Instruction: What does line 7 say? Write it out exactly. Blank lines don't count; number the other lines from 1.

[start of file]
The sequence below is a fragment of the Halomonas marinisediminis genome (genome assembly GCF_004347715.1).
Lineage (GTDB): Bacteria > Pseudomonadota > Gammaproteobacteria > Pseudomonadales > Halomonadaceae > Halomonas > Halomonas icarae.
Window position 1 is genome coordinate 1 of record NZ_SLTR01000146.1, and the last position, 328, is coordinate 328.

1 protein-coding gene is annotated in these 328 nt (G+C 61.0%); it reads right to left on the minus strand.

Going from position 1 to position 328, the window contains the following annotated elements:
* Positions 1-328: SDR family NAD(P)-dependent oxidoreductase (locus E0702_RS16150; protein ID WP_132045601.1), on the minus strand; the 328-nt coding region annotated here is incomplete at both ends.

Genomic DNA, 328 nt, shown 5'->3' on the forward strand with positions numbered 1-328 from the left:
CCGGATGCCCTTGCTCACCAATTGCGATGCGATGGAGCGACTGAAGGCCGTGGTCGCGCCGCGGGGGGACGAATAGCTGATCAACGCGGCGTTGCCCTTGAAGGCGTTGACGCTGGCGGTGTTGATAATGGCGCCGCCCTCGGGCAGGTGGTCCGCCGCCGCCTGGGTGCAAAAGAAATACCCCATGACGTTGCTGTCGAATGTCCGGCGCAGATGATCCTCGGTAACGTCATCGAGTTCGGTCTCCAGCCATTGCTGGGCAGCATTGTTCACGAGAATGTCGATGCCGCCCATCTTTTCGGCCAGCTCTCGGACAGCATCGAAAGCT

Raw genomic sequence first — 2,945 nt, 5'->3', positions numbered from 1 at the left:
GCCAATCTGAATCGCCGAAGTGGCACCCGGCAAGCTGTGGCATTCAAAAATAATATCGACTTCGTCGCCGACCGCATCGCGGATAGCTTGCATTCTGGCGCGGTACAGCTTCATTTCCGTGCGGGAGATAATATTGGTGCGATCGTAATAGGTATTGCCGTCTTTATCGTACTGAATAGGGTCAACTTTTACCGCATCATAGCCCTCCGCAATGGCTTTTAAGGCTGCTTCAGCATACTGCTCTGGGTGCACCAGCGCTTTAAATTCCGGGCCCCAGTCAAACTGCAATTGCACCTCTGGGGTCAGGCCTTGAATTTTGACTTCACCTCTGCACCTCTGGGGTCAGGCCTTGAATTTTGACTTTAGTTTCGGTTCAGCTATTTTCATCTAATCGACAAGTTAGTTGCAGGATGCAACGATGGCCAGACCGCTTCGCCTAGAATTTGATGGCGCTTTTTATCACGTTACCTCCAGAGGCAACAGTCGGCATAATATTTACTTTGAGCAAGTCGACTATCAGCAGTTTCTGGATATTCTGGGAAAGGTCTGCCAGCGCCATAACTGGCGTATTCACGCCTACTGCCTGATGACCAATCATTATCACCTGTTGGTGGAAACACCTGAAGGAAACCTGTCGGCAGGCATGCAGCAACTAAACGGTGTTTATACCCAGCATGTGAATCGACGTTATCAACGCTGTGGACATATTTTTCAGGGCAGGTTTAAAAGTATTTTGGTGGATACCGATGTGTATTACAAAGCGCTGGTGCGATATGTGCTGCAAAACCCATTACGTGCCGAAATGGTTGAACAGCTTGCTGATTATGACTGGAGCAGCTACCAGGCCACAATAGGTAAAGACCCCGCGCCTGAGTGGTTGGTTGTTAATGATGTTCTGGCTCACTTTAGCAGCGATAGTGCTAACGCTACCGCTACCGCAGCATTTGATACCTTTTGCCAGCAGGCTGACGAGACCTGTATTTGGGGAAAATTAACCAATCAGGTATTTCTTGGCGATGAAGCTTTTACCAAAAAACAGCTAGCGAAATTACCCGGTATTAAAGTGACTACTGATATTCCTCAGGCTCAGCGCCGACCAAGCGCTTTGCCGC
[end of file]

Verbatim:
Genomic DNA, 328 nt, shown 5'->3' on the forward strand with positions numbered 1-328 from the left: